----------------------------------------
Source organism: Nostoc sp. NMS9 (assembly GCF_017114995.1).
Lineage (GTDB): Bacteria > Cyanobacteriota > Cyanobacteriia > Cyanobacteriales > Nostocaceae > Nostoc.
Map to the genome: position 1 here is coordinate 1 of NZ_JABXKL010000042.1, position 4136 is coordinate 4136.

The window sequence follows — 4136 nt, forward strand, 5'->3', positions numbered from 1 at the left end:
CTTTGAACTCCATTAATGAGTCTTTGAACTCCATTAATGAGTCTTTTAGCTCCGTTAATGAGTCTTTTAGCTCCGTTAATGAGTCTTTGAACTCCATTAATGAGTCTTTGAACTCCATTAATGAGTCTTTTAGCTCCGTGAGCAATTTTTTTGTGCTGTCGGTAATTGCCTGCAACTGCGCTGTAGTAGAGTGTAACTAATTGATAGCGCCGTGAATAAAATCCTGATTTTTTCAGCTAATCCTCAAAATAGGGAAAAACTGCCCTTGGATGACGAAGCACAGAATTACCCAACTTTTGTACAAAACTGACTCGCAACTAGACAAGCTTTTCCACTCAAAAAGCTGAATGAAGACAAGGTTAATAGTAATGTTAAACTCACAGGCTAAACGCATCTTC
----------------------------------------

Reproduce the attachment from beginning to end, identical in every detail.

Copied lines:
Source organism: Nostoc sp. NMS9 (assembly GCF_017114995.1).
Lineage (GTDB): Bacteria > Cyanobacteriota > Cyanobacteriia > Cyanobacteriales > Nostocaceae > Nostoc.
Map to the genome: position 1 here is coordinate 1 of NZ_JABXKL010000042.1, position 4136 is coordinate 4136.

The window sequence follows — 4136 nt, forward strand, 5'->3', positions numbered from 1 at the left end:
CTTTGAACTCCATTAATGAGTCTTTGAACTCCATTAATGAGTCTTTTAGCTCCGTTAATGAGTCTTTTAGCTCCGTTAATGAGTCTTTGAACTCCATTAATGAGTCTTTGAACTCCATTAATGAGTCTTTTAGCTCCGTGAGCAATTTTTTTGTGCTGTCGGTAATTGCCTGCAACTGCGCTGTAGTAGAGTGTAACTAATTGATAGCGCCGTGAATAAAATCCTGATTTTTTCAGCTAATCCTCAAAATAGGGAAAAACTGCCCTTGGATGACGAAGCACAGAATTACCCAACTTTTGTACAAAACTGACTCGCAACTAGACAAGCTTTTCCACTCAAAAAGCTGAATGAAGACAAGGTTAATAGTAATGTTAAACTCACAGGCTAAACGCATCTTC